Posted by Sten Westgard, MS
Earlier this month (July) I came across a series of revealing posts on a listserv about the quality of glucose meters. For me, it raised the question, just what defect rate is acceptable at the point of care?
What level of defect rate do you believe is being seen at the point of care? the answer (after the jump) might astonish you...
For those of you who frequent the Westgard website, this may not come as much of a surprise, but the first defect rate is just 3.4 defects per million opportunities, or Six Sigma (on the short-term scale). This has long been held as the goal for performance of processes, however elusive and hard to achieve.
The other numbers like 1%, 5%, and 10% are more commonly used allowable defect rates, which are frequently just rules of thumb. They correspond to about 3.8, 3.1 and 2.8 Sigma, respectively. The Sigma scale shows us that what we commonly think of as "acceptable" error rates are in fact, from an industrial perspective, unacceptably high.
Now as for those very high defect rates, those represent device failure rates that have been reported on the AACC Point-of-Care listserve. These represent real-world failure rates of glucose meters. I'm going to quote these rates in context, but the different names of the glucose meter manufacturers will be withheld to protect them from shame:
"As I am packing up 13 Glucose Meter X’s and 2 wireless totes for return and replacement this month, I am wondering if other places that use the Glucose Meter X are experiencing as many malfunctions as I am....Too bad X doesn't have a 'Costco' return policy, as long as you have a receipt.
"The problems that happen most often are:
Scanner not working
Broken dock on meter
Strip port broken
Broken Touch screen
Cracked meter bodies
"The time needed to document the problems, issue the replacement meter to the unit, and the expense of performing linearity on the meters that are sent back is starting to take a toll. We purchased 150 meters and 116 have been returned so far and we went 'live' last June. That's 77% returned. WOW!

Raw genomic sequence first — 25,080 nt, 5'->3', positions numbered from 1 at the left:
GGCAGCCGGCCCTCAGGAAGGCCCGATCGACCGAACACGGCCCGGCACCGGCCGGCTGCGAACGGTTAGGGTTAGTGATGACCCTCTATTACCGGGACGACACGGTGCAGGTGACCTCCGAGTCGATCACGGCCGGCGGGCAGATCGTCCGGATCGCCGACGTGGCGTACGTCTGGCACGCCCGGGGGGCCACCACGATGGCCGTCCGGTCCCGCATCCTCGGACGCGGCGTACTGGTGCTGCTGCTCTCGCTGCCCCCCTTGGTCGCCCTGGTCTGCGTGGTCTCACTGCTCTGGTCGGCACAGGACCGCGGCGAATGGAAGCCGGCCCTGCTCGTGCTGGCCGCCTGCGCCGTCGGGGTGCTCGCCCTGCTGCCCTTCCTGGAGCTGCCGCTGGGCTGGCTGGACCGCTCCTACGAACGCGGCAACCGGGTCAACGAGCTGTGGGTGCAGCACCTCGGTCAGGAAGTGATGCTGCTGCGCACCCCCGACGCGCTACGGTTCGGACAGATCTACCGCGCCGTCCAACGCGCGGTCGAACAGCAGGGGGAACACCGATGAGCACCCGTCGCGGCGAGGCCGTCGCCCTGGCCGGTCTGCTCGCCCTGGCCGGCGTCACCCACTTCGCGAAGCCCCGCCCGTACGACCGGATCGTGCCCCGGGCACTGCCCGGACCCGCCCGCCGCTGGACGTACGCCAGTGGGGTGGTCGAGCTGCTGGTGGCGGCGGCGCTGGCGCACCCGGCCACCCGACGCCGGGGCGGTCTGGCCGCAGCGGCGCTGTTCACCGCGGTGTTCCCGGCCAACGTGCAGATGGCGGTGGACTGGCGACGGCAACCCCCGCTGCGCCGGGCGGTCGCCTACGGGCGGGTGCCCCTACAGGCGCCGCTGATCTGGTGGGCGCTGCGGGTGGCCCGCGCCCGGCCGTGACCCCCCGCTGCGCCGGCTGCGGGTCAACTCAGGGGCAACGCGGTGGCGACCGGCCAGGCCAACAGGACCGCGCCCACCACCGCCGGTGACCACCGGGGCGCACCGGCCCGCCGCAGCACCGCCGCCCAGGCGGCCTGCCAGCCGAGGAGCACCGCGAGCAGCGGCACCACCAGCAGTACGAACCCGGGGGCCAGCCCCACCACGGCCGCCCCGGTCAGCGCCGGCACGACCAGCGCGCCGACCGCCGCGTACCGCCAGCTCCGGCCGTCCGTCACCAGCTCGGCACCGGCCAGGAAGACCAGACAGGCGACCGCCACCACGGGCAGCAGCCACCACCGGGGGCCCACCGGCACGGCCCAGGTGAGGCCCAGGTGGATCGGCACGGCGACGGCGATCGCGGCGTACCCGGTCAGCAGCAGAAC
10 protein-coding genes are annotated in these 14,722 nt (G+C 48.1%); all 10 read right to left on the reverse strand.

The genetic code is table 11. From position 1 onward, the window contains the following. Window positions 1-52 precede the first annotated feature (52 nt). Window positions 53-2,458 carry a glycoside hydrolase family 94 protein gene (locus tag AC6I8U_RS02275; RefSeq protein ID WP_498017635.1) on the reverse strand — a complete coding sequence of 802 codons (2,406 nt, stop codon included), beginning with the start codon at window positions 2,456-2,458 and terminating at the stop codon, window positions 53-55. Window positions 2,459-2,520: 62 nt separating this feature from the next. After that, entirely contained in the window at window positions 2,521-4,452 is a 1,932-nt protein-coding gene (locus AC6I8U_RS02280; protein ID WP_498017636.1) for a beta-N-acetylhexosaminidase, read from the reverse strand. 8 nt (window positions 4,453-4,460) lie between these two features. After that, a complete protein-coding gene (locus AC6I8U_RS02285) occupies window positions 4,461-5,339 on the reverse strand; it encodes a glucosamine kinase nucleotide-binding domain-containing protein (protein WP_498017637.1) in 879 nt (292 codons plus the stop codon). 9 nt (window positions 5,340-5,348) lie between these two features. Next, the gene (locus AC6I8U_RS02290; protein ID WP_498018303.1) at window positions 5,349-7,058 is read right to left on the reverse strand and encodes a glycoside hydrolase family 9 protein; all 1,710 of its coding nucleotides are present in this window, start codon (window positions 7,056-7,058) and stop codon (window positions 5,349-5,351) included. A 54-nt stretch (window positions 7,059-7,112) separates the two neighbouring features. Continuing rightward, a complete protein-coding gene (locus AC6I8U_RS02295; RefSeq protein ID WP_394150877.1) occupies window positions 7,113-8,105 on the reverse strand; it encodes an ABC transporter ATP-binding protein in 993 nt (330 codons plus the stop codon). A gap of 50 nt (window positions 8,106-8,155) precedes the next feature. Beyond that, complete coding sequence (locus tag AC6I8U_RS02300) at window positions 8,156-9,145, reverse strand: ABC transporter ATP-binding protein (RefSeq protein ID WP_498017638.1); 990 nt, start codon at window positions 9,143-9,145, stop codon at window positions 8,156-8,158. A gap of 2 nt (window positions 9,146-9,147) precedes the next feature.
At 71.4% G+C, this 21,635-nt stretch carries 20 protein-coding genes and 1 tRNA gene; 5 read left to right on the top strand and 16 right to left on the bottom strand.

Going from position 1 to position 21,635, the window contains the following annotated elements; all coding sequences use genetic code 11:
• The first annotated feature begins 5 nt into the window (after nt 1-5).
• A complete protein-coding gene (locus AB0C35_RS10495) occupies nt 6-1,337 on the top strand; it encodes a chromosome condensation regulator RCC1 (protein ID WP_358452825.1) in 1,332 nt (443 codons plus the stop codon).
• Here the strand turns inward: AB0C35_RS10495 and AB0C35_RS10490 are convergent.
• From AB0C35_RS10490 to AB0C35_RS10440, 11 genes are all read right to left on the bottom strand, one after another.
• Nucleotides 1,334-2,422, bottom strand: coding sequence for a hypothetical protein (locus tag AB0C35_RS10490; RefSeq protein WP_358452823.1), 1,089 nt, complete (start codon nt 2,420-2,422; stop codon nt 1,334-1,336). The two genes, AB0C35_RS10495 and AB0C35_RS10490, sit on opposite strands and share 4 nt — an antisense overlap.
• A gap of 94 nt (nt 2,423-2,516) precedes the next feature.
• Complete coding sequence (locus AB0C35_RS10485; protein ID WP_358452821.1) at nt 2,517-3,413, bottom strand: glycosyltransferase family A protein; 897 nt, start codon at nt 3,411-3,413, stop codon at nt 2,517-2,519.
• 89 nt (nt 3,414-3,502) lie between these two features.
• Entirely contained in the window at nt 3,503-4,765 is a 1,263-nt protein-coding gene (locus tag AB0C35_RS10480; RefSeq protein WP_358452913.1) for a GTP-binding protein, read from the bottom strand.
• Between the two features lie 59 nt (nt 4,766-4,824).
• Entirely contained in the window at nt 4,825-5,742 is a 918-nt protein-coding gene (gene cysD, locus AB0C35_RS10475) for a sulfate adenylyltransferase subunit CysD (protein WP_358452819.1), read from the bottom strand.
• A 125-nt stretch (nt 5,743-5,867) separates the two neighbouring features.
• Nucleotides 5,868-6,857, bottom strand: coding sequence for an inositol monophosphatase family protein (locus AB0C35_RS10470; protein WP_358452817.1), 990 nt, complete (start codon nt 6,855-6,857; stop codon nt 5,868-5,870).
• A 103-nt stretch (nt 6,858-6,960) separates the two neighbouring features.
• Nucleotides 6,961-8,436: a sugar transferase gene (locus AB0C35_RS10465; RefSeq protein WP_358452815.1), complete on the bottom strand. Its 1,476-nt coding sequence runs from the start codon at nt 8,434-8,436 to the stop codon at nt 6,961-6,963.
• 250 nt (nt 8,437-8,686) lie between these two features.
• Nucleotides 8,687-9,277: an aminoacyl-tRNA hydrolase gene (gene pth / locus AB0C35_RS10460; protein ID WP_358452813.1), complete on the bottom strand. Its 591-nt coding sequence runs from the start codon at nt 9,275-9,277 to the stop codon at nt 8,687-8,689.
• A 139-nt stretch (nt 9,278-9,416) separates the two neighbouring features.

"I am a solo POC Coordinator in a very busy 500 bed hospital and my time would be better spent on other issues throughout the other POC instruments within the hospital."
Here's a response to this first post:
"Glucose meter X has been 'live' here since April 2013. Of the 123 meters that have come in the door, 56 have been returned for various reasons (46%). The number one reason: cracked casing. Laser outages and broken battery holders (caused by swollen batteries) tie as the number two reason. My running joke about cracked casings is ‘Are you using this device for batting practice?’
"Previously, I worked with a competitor's meter at an academic medical center (lot more meters, lot more patient + QC testing). I recall the same return rate with cracked casing and fluid infiltration (manifested by all kinds of electronic issues) being the number one and two causes for distress. I took comfort in my visits to the Biomedical shops where I saw lots of other medical equipment that was either under repair or waiting for replacement."